And then there's Scott Brown, the guy who won Ted Kennedy's seat. He campaigned on a promise to kill the healthcare reform bill. Campaigning is very costly, and yet he has several million left over! Those were donations, from people who have it to give. And they gave it to stop health care reform. Guess which group(s) above they probably fall into.

I'm getting the impression that Americans, who like to think they are very generous as a people, will give only for the kudos, or to protect what they have. They'll buy praise, or they'll protect their asses, but they don't give to whoever needs just because it's needed.

I don't understand.

Go kiss someone working in a soup kitchen. They may not have it to give, but they give anyway.

Tuesday, January 19, 2010

2750 Crystal Columns

Tuesday, January 19, 2010

Love is the only game you are sure to lose by declining to play.


Cave, full of huge translucent crystals. Fascinating story with amazing video:

Further detail:

2749 Old Photos

Tuesday, January 19, 2010

Men never do evil so completely and cheerfully
as when they do it from religious conviction.
-- Blaise Pascal --

---------------------------------------- | History in HD is a vintage photography blog featuring thousands of high-definition images from the 1850s to 1950s. The site is named after Shorpy Higginbotham, a teenage coal miner who lived 100 years ago.


It's snowing. I hate winter.

Sunday, January 17, 2010

2748 Mumps?

Sunday, January 17, 2010

Barbara Kingsolver's character Adah in The Poisonwood Bible points out that God created vermin and microbes as well as humans, and "He's not necessarily rooting for just the humans."


I'm eating coffee yogurt, and something very odd is happening. With every spoonful, I get biting pain under both sides of my tongue. The glands under my jaw are swollen. I've heard that the test for mumps is to feed the kid a sour pickle, and if it hurts, it's mumps.

Is it possible I have mumps? That would explain the pain around my left ear. Counting back the incubation period, I would have picked it up New Year's Eve.

I don't remember ever having had mumps. I remember chicken pox and measles, I don't remember mumps, but I doubt it was possible I escaped mumps.


2747 Better

Sunday, January 17, 2010

From "A Chorus Line":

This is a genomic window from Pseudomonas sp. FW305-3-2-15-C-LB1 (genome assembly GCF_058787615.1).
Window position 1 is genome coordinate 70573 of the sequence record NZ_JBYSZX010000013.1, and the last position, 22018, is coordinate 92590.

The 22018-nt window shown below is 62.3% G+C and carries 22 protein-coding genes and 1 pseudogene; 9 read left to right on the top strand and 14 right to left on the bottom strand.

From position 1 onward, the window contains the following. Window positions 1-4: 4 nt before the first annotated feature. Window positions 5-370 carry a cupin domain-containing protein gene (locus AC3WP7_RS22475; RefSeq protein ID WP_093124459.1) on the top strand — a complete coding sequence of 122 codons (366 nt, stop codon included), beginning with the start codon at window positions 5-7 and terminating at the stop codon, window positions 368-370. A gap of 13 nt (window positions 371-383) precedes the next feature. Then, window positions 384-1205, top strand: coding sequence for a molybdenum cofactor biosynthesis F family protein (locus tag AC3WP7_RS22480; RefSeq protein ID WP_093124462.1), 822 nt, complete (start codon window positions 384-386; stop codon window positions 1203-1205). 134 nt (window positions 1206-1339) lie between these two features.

I thought about committing suicide, but in Buffalo, suicide is redundant.


I felt a lot better when I woke this morning, just a tired feeling remaining between my shoulder blades and in my arms and legs. As the sun is going down, however, the coldness is coming back, and the heavy feeling in my middle. Whatever it is, probably a virus, my body seems to be fighting it well.


I get the Mensa Bulletin every month - a 46-page glossy magazine - and I almost never open it. It usually goes straight into the recycle bag. There's rarely anything of interest in it, and frankly, much of the writing, from people who seem to think they're fascinating, is annoying. The fiction is especially bad.

Yesterday, for some reason, as I was about to discard it, I flipped it open, directly to an article on handling problem members, and it just so happened that the specific problem on that page was people who can't seem to figure out how much their portion of the restaurant bill comes to, often stiffing the host.


So I read it.

The author recommends handing out envelopes at the table. As each person orders, they are to write what they ordered and the price on the outside of the envelope. At the end of the meal, they total it up, multiply by the tax plus tip, put the money in the envelope, and pass it to the table host. That makes it easy to check that all items on the bill are claimed and paid for.

You know, I don't think that would go over too well with the Meetup groups. It sounds good, but the very people who cause the problem would think it silly, and be insulted that they're being treated like children, and probably forget to write down the wine and dessert anyway. Consider that one of the problem women said loudly, when the money was short by quite a bit, and it turned out she was the one who was short, "Don't you hate people who pull out calculators at the table?"

As usual for Mensa, logically sensible, but socially unworkable.